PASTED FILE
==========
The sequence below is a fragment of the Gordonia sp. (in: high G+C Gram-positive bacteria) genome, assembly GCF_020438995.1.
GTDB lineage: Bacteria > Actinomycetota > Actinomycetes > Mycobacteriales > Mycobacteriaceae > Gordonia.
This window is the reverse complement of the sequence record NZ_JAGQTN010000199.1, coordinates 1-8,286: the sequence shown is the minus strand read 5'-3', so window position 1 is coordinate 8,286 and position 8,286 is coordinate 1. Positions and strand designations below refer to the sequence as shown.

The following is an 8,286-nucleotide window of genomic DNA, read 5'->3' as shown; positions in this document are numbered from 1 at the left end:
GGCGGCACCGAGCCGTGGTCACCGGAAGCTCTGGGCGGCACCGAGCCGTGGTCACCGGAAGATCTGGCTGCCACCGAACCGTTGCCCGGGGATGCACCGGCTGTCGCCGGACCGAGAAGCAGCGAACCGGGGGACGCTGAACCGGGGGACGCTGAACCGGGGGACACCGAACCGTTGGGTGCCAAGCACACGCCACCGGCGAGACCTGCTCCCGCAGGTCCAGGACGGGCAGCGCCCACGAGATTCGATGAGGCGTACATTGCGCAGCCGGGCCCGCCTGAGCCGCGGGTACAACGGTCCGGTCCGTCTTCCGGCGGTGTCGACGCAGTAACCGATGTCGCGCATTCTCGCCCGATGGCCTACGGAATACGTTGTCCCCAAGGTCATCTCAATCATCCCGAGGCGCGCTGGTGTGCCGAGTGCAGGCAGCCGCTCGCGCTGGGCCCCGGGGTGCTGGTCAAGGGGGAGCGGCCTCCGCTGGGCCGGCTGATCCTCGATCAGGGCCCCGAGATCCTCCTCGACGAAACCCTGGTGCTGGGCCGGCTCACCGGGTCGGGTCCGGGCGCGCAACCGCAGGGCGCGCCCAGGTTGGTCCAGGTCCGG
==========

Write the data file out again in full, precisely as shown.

The sequence below is a fragment of the Gordonia sp. (in: high G+C Gram-positive bacteria) genome, assembly GCF_020438995.1.
GTDB lineage: Bacteria > Actinomycetota > Actinomycetes > Mycobacteriales > Mycobacteriaceae > Gordonia.
This window is the reverse complement of the sequence record NZ_JAGQTN010000199.1, coordinates 1-8,286: the sequence shown is the minus strand read 5'-3', so window position 1 is coordinate 8,286 and position 8,286 is coordinate 1. Positions and strand designations below refer to the sequence as shown.

The following is an 8,286-nucleotide window of genomic DNA, read 5'->3' as shown; positions in this document are numbered from 1 at the left end:
GGCGGCACCGAGCCGTGGTCACCGGAAGCTCTGGGCGGCACCGAGCCGTGGTCACCGGAAGATCTGGCTGCCACCGAACCGTTGCCCGGGGATGCACCGGCTGTCGCCGGACCGAGAAGCAGCGAACCGGGGGACGCTGAACCGGGGGACGCTGAACCGGGGGACACCGAACCGTTGGGTGCCAAGCACACGCCACCGGCGAGACCTGCTCCCGCAGGTCCAGGACGGGCAGCGCCCACGAGATTCGATGAGGCGTACATTGCGCAGCCGGGCCCGCCTGAGCCGCGGGTACAACGGTCCGGTCCGTCTTCCGGCGGTGTCGACGCAGTAACCGATGTCGCGCATTCTCGCCCGATGGCCTACGGAATACGTTGTCCCCAAGGTCATCTCAATCATCCCGAGGCGCGCTGGTGTGCCGAGTGCAGGCAGCCGCTCGCGCTGGGCCCCGGGGTGCTGGTCAAGGGGGAGCGGCCTCCGCTGGGCCGGCTGATCCTCGATCAGGGCCCCGAGATCCTCCTCGACGAAACCCTGGTGCTGGGCCGGCTCACCGGGTCGGGTCCGGGCGCGCAACCGCAGGGCGCGCCCAGGTTGGTCCAGGTCCGG